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Volume 16, Numbers 3 & 4 / September/December 2012 , Pages 155-301
Multinational Finance Journal, 2012, vol. 16, no. 3/4, pp. 155-188
Robert Faff , University of Queensland, Australia
Annette Nguyen , Deakin University, Australia
Bonnie H.I. Ip , BPM Financial Modelling, Australia
Philip Gharghori , Monash University, Australia    Corresponding Author

Abstract:
This study applies return-based style analysis to a sample of Australian managed and superannuation funds, seeking to compare their asset allocation strategies across different style groups. Style analysis is performed using a rolling window estimation technique. As expected, riskier fund classes are more exposed to the riskier benchmarks. Further, differences in institutional and legal settings lead the managers of managed and superannuation funds to invest differently, with the latter employing a more conservative investment strategy despite having longer investment horizons.

Keywords : Style analysis; managed funds; superannuation funds; fund performance
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Multinational Finance Journal, 2012, vol. 16, no. 3/4, pp. 189-223
Stephen Matteo Miller , Monash University, Australia    Corresponding Author

Abstract:
Selling (buying) a country’s equity index in exchange for equity investments elsewhere during a stock market crash (boom) is analogous to exercising an option to exchange an underperforming country (global benchmark) index for a global benchmark (country) index. This can be shown by extending an existing single factor option pricing framework to determine the exchange option value of entering and exiting an emerging market. As country betas, corrected for non-synchronous trading bias, rise during the Asian Crisis and fall thereafter, exit option values on average increase by at least 14 cents per dollar invested for each unit increase in country betas during the first stage of the crisis in 1997. Exit option values on average rise by 29 cents per dollar invested during the last stage in January 1999. So even if the benefits of diversification fall during a crisis, the effects of a crisis might be hedged.

Keywords : Country Systematic Risk and Risk-Adjusted Performance; Exchange Options; International Transmission; Net Capital Flow Monitoring; Non-synchronous Trading Bias
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Multinational Finance Journal, 2012, vol. 16, no. 3/4, pp. 225-260
Jean Canil , University of Adelaide, Australia    Corresponding Author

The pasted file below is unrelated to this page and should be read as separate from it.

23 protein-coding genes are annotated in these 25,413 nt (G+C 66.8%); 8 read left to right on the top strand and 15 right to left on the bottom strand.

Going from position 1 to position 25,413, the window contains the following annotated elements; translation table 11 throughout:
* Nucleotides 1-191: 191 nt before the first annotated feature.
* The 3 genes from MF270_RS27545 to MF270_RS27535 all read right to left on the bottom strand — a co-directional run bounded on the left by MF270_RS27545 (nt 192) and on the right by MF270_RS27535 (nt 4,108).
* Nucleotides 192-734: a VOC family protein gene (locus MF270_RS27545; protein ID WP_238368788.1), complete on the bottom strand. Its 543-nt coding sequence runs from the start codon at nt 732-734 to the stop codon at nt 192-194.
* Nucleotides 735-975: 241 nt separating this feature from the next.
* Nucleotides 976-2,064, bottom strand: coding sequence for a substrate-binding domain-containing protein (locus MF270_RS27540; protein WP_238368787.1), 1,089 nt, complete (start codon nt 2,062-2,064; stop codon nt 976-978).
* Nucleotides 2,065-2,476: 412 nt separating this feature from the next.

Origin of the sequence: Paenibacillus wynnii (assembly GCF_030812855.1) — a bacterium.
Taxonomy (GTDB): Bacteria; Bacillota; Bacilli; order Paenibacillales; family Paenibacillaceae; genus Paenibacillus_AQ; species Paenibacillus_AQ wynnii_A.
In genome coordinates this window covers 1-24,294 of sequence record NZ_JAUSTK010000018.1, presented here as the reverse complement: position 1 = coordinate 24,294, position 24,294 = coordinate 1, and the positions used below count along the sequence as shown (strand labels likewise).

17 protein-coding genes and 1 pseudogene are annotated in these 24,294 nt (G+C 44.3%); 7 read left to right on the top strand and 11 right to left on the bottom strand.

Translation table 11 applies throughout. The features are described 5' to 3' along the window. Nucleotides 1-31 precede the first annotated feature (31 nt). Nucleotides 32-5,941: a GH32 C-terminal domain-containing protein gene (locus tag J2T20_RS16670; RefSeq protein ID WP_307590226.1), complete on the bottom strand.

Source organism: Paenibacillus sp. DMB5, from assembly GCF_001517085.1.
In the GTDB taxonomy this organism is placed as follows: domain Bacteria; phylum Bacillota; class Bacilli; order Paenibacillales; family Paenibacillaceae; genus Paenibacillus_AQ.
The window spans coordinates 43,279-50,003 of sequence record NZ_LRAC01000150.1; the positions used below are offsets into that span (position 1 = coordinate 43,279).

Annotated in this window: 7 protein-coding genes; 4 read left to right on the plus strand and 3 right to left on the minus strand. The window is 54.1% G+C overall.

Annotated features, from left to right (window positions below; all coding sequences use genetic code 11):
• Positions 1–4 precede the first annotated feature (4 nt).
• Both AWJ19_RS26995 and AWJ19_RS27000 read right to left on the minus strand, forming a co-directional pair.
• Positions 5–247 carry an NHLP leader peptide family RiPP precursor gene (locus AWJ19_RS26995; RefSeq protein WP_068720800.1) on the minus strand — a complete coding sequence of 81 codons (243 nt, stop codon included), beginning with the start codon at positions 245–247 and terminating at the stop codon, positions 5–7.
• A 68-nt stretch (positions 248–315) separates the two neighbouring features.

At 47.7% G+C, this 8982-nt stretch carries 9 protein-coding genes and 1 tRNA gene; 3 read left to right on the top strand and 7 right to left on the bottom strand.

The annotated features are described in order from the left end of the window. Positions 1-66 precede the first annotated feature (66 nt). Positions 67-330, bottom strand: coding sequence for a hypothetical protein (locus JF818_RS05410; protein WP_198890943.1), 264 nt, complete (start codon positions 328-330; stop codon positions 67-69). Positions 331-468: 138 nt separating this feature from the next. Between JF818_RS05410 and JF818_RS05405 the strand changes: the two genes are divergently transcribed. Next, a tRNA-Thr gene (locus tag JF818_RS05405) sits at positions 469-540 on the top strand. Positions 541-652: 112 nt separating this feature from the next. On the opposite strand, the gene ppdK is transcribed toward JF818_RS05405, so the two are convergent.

Bruce Rosser , University of Adelaide, Australia

Abstract:
We test the option incentive models of Hall and Murphy (2000, 2002) and Choe (2003). Hall and Murphy (2000, 2002) posit optimal grant size and exercise price contingent on the executive’s levels of risk aversion and private diversification. Choe (2003) relates these choices to firm characteristics, principally the target risk level and financial leverage. A unique hand-collected data set of Australian grants is employed, wherein exercises prices and grant sizes are unconstrained by taxation and accounting practices. The Hall and Murphy (2000, 2002) model is found to explain observed exercise prices while neither model satisfactorily explains grant sizes. However, there is some evidence that CEO influence is associated with larger grants than posited by these optimal incentive models, but does not impact on exercise prices.

Keywords : Executive; stock options; optimal; grant size; exercise price; governance
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Multinational Finance Journal, 2012, vol. 16, no. 3/4, pp. 261-301
Seraina Anagnostopoulou , Athens University of Economics and Business, Greece    Corresponding Author

Abstract:
This study comparatively examines the determinants of working capital management for listed vs. unlisted firms, and assesses the impact of this policy on profitability by focusing on the cash conversion cycle, a commonly used measure of working capital management. By using a large UK public and private firm sample, it is found that private firms have significantly lower cash conversion cycles than their public counterparts, and that traditional determinants of the cycle significantly differ between the two groups. The findings are robust to matching public and private firms according to a number of fundamental characteristics, allowing only for their listing status to differ. Results further indicate that the cash conversion cycle has a relatively stronger (negative) impact on operating profitability for private, compared to public firms. This is consistent with greater importance of efficient working capital management for firms with more restricted access to external financing.

Keywords : working capital; cash conversion cycle; private firms; listing status
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